Let me be the first to tell you that the struggle of insecurity and comparison isn’t the real issue. It’s how we respond to that struggle that can become the issue. God knows we are human and will face challenges. He is after all the one who made us. However, He has also given us tools to fight against the attacks of the enemy and win the battles we are faced with.

So what do we do when faced with the struggles of insecurity and comparison?

Keep our eyes on God and our portion. Imagine a world where you can’t compare because you aren’t aware. In Ayesha’s case it’s kind of hard to not be aware that women are vying for her man. But for most of us, it’s a lot easier to control what we see. You can hit the unfollow button. You can fast from social media. You can distance yourself from certain people. Don’t get so focused on what’s going on with someone else that you lose sight of your identity, confidence, purpose, or anything else.

Remember who defines us. There is absolutely no one or nothing that has the authority to define you, other than God. There is no social media acknowledgment or lack thereof that defines who you are or are not. There is no attention or lack thereof that can speak to your worth. God says in His Word that you are created in his image (Genesis 1:27), chosen (1 Peter 2:9), precious (Isaiah 43:4), wanted (John 15:16) , and loved (Jeremiah 31:3). When we learn to look to God instead of man for affirmation, we find true and long-lasting validation.

Reaffirm who we are in the Word of God. As I’ve said, we all struggle. However, we don’t have to embrace and accept the struggle. We can fight against it using the Word as ammunition. When we need affirmation, we need to look to God’s Word instead of other people’s. When we start to feel less than, we need to turn to the Bible to see what it says about who we are. When we start to compare ourselves and our lives to other people, we need to hop in the Word and remind ourselves of who God says we are and what God promises us. When we start to feel unwanted, we need to open our Bibles and read about just how wanted we are by God. When we are reminded of who we are in God, there will be nothing able to shake our identity, confidence, or security in Christ.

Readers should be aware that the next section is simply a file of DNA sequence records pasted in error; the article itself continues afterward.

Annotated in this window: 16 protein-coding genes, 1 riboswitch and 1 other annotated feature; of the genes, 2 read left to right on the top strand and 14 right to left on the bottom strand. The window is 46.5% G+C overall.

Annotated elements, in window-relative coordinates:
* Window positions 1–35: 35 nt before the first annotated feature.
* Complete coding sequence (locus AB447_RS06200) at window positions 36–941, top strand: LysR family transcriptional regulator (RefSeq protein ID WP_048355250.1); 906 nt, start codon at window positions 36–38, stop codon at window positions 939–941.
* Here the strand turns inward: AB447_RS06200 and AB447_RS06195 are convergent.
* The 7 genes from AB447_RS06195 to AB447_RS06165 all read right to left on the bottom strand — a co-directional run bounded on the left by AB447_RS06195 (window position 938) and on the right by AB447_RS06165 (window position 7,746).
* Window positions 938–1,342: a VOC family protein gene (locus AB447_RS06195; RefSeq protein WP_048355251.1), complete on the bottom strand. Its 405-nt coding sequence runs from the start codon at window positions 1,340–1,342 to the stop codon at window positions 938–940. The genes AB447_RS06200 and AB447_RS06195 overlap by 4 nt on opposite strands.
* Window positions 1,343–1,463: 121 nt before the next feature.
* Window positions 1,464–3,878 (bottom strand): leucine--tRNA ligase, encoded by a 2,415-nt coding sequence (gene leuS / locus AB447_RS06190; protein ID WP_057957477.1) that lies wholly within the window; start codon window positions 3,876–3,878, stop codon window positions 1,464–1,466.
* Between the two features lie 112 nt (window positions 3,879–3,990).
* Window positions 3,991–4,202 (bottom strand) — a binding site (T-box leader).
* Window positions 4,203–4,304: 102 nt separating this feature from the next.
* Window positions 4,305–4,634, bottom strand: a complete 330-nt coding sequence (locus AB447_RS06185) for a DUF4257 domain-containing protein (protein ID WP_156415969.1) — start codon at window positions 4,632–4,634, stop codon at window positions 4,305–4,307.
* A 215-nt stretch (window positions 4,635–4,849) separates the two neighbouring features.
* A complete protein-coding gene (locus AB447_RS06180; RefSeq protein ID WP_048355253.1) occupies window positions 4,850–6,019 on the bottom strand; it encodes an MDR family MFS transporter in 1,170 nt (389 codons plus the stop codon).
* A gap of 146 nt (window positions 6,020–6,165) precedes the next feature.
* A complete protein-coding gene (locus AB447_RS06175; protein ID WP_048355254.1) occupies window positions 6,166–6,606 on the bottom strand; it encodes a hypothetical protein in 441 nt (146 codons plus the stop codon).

The truth is, lack of attention probably doesn’t cause insecurity. Rather, it speaks to insecurities that already exist. But we serve a God bigger than any insecurity we may face and He has equipped us to conquer them. Don’t feel like you have to defend yourself to man simply because you’re brave enough to acknowledge you fight a battle we all face from time to time. Instead, look to God for the strength and encouragement and remember your battle won’t last always.

Diamond Grant

Staff Writer at Christian En Vogue
Diamond Grant is passionate follower of Christ with a deep love for writing. After rededicating her life to Christ during her college years, Diamond became an advocate for women pursuing mental, emotional, and physical health/wellness. When she is not busy being a homeschooling mama to her son or mentoring women on the road to healing, you can find her with a stack of books and a journal nearby ready to take notes.
Diamond Grant